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Professional Web 2.0 Programming
by Eric van der Vlist, Danny Ayers, Erik Bruchez, Joe Fawcett, Alessandro Vernet
November 2006, Paperback

Trailing Slashes and Location Independence

An issue that has generated some debate is the handling of the trailing slash: should you allow for /blog/archives/2006/08/07/ or /blog/archives/2006/08/07, or both? Consider the following rules of thumb:

  • If the last part of your path can itself be a container or a collection (that is contain other sub-resources) then terminate the resource with a /. For example, /blog/archives/2006/ could be the URI that displays a summary for all the months of year 2006, but the path can also be followed by a specific month number, so use a trailing slash.
  • If the last part of your path is a leaf resource, like an individual article or post, which cannot contain sub-resources, then omit the trailing slash. For example: /blog/archives/2006/08/07/Web20-thebook.
  • Avoid using a path with a trailing slash and one without to point to two different resources.

If you opt for this strategy, you can be even more user-friendly by redirecting URIs with missing trailing slashes to URIs with slashes. For example, redirect /blog/archives/2006/08/07 to /blog/archives/2006/08/07/ with a permanent redirect.

The use of a trailing slash to signify the root of a particular collection enables you to get rid of URIs that end with index.html or default.html,and the like: just end your URI with a / instead. There is no need to externally expose the name of index or default pages, as their names too can change.

You must choose whether you use absolute URIs, absolute paths, or relative paths when using URI references (such as hyperlinks, reference to images, and so on) in the documents you serve. Consider the XHTML page served by http://example.org/author/clarke. You want to display an image of the author within the page. You can refer to it with an absolute path from XHTML:

<img src="/author/clarke/portrait.jpg"/>

Using such an absolute path has the drawback that the resource cannot be moved around on a server without also changing all of the paths it uses. For this reason, many HTML authors use relative paths as much as possible, especially when resources can be grouped (as in this case of an information page in XHTML with an accompanying image). But what relative URI do you use? Keep in mind that relative paths are usually resolved by the client using the URI that requested the resource as base URI.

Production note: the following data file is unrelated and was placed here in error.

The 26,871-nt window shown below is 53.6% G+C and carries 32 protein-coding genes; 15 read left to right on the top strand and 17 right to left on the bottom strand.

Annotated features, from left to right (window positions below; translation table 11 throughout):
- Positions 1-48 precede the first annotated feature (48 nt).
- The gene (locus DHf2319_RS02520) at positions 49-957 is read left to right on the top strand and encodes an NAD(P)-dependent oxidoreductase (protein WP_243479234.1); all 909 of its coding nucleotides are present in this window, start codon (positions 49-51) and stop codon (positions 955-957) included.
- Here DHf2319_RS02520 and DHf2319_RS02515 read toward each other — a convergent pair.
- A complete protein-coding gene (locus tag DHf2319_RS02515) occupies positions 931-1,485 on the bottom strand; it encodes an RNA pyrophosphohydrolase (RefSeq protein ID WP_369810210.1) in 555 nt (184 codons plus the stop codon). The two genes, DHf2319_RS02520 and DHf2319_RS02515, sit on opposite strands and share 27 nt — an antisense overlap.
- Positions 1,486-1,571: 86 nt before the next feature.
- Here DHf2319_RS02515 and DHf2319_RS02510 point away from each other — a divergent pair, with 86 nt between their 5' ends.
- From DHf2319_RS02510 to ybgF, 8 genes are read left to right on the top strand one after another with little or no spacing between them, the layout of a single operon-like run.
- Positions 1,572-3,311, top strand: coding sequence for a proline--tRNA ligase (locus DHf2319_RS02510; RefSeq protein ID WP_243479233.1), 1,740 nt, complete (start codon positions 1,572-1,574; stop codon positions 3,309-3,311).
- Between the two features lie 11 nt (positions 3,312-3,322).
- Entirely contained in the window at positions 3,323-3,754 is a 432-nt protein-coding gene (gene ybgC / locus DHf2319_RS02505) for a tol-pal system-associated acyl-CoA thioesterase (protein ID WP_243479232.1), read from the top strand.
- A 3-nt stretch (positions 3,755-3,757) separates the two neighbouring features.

If the location of the image is http://example.org/author/clarke/portrait.jpg, the shortest relative path is:

<img src="clarke/portrait.jpg"/>

This has the drawback that the XHTML page must know at least part of its own location, clarke.

Now if the original page is served by http://example.org/author/clarke/ (note the trailing slash) the shortest relative path becomes:

<img src="portrait.jpg"/>

This is optimal from the perspective of shortness of URI and location independence. On the other hand, it requires that the resource be loaded from a URI with a trailing slash.

On the other hand, if you opt for serving image resources from a separate hierarchy, for example, with /images/clarke.jpg, using absolute paths becomes a good solution again. The bottom line is that there is no single perfect solution and that the final choice is yours!

Excerpted from Chapter 16, "Implementing and Maintaining Your URI Space," by Erik Bruchez from Professional Web 2.0 Programming, by Eric van der Vlist, Danny Ayers, Erik Bruchez, Joe Fawcett, Alessandro Vernet (Wrox, 2006, ISBN: 0-470-08788-9). Erik Bruchez has extensive experience in the software industry as a software architect and consultant. As a former employee of Symantec Corporation, he contributed to the VisualCafe for Java product line. In 1999, he co-founded Orbeon, Inc. (www.orbeon.com), where he is now an architect of Orbeon PresentationServer (OPS), an open source Web platform for form-based applications that builds on technologies, such as XForms and Ajax. Erik participates in the W3C's XForms and XML Processing Model working groups. He is the author of articles about Web applications and XML technologies and has been a speaker at conferences such as JavaOne, ObjectWebCon, and XTech. Erik holds an MS/CS degree from the Swiss Institute of Technology (EPFL) in Lausanne, Switzerland.